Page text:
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Address to the Australian National Audit Office 110th Birthday Celebration

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Speech Address by The Hon Gary Gray, AO MP Special Minister of State, and Special Minister of State for Public Service and Integrity

Address to the Australian National Audit Office 110th Birthday Celebration by the Hon Gary Gray AO MP, Special Minister of State for the Public Service and Integrity I would like to acknowledge Robert Oakeshott MP, chair of the Joint Committee of Public Accounts and Audit, Ian McPhee, the ANAO staff and other special guests here today.

Ian, thank you for the invitation to attend today’s celebrations and for the opportunity to say a few words.

It is good to be with you again, and it is a great pleasure to be taking part in the ANAO’s 110th anniversary celebrations.

I take a great interest in the work of the Office and I endorse Rob Oakeshott’s remarks about the importance of the work undertaken by the ANAO; and the need to continually build on the sound working relationship that exists between the Joint Committee of Public Accounts and Audit and the ANAO.

It is important to the Parliament that the ANAO continues to undertake its assurance role as well as examining and reporting on the efficacy which government programs are delivered to the public.

I can tell you that sometimes the Government feels some discomfort following the tabling of an audit report.

However it is important that Government programs are put under such scrutiny and I see the longer term benefits that flow from the improvements made by government and public sector entities in the light of audit reports.

The Australian public rightly expects a high level performance from their Government and public service.

A quality public administration is one:

focused on efficient and effective resource management and service delivery; •

responsive to clients (government and the public); •

transparent; and •

ethical in its behaviour. •

Both the Government and the Parliament are very supportive of the work done by the ANAO in highlighting areas where agencies, and at times governments, can do better; and importantly, in identifying the critical factors for success.

I echo the Prime Ministers words in commending the ANAO for its work, you have made a truly remarkable contribution to public administration.

I understand that Ian’s predecessors also have a strong track record in reporting on weakness in public administration going back to the earliest days of Federation, including the very difficult times during both world wars and the depression.

The Audit Act 1901 was the fourth piece of legislation passed by the Parliament.

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It followed the passage of the two Supply Acts and the Acts Interpretation Act. Thus, the Office had its genesis in the earliest days of federation with the Treasurer of the day, Sir George Turner, introducing the Audit Bill into the House of Representatives on 5 July 1901.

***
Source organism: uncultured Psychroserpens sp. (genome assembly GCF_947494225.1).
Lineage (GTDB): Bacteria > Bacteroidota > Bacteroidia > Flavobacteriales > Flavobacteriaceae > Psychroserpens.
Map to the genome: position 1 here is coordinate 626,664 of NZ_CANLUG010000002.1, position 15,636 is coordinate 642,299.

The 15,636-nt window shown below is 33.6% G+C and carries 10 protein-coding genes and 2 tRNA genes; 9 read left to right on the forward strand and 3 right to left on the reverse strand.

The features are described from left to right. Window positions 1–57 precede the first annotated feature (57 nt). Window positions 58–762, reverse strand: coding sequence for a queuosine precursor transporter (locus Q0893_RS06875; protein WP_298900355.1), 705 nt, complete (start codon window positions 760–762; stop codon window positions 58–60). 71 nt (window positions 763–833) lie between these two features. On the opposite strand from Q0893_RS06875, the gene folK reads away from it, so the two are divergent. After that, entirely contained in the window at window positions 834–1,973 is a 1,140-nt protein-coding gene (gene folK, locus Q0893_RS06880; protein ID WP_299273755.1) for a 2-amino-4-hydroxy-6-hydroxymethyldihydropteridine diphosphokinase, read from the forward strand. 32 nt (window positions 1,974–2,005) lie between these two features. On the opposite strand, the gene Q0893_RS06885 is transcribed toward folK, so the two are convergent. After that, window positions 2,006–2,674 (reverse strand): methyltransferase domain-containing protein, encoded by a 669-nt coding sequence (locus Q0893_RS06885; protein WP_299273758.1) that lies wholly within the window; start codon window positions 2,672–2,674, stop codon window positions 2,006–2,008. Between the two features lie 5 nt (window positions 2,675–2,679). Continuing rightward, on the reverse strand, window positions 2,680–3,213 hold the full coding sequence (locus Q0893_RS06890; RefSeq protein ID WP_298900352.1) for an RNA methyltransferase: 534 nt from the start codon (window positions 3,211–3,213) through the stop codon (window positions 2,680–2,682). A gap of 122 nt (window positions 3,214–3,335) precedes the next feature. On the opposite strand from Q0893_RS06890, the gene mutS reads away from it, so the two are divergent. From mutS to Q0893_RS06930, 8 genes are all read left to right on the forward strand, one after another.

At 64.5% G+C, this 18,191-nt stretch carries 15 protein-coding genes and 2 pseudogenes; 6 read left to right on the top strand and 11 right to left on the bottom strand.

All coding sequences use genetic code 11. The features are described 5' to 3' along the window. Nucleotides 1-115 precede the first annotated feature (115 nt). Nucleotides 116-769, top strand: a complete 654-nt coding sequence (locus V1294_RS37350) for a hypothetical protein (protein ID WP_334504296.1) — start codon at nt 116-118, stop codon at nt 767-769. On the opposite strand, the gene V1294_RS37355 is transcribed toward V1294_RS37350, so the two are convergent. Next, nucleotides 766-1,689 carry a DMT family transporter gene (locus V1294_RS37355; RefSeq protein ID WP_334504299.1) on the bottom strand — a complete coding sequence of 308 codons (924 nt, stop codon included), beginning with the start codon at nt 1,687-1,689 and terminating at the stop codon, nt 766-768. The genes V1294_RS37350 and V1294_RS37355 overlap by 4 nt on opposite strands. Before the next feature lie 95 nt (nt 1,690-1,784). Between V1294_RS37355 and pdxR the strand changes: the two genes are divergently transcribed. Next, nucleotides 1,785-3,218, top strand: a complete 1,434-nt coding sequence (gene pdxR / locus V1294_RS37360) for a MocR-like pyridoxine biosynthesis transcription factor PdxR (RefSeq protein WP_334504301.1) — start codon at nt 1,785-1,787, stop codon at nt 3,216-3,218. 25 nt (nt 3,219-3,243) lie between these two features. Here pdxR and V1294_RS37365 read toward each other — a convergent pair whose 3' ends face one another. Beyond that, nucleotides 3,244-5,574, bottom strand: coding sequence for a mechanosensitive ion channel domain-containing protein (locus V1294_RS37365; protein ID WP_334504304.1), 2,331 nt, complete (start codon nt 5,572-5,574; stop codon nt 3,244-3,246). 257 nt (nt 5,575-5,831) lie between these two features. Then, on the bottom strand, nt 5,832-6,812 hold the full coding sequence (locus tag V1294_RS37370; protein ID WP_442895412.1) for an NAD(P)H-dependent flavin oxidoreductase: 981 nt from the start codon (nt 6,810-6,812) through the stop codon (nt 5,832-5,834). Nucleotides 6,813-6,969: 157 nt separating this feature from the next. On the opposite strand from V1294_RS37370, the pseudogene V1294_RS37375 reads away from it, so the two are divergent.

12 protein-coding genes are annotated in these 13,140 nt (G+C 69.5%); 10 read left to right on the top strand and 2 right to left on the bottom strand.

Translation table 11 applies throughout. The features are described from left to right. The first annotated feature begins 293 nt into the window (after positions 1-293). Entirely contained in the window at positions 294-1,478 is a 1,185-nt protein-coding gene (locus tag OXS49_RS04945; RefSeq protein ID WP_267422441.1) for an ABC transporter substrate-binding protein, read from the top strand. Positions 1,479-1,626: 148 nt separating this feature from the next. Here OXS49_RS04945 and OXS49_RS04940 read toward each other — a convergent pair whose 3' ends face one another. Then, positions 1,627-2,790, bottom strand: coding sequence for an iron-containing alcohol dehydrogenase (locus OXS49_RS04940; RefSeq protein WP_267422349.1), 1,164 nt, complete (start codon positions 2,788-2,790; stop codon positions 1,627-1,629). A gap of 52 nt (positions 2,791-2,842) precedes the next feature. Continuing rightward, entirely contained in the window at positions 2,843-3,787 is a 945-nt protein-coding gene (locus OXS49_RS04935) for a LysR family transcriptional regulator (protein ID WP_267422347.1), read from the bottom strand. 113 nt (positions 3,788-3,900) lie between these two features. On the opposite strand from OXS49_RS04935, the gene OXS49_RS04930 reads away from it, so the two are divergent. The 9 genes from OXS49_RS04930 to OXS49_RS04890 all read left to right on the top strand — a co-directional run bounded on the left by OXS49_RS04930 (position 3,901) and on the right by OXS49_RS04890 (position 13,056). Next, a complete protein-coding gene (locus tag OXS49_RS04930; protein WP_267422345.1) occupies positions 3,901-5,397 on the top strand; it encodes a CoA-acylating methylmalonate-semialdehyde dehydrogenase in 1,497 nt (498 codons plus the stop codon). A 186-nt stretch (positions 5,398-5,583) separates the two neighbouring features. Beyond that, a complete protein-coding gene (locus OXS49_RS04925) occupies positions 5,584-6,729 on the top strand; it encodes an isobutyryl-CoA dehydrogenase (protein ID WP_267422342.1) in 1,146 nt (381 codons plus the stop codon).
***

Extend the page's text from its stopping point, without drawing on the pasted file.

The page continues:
He described it as a bill the legislature needed to enact in order that the work of the Government may be properly carried out. This sentiment still holds true 110 years later.

Today, providing advice to government and administering programs requires sound management approaches to deliver on government policies - but this does not come about by chance.

The Australian government public sector has evolved more than many would appreciate in the last 20 years with a stronger focus on outcomes, citizen centric approaches and joint approaches with other levels of government.

The ANAO has kept pace with these developments ensuring that it has maintained its capability to fulfil its statutory responsibilities to the Parliament and contribute to improvements in public administration.

Your ‘Better Practice Guides’ are very well received and assist in lifting the performance of the public sector.

The new challenge mentioned by Rob Oakeshott is to be ready to undertake the enhanced audit role envisaged under the Auditor-General Amendment Bill 2011.

I am confident that the ANAO has the capability and the organisational agility to meet this new mandate and deliver strongly in the years ahead.

Finally, Auditors-General cannot do their job without the professionalism and support of the ANAO staff - your work is unique and indispensable.

You all have been part of the ANAO story - and an enduring story that has been, with your genesis back to Federation.

You, Ian, and the 13 previous Auditors-General, and staff, past and present, have contributed greatly to the overall integrity of the Government, and you have every right to be proud of this accomplishment.

So I end with hearty congratulations to you, and your families, on this the ANAO’s 110th anniversary.

Thank you

Last Updated: 7 September, 2011

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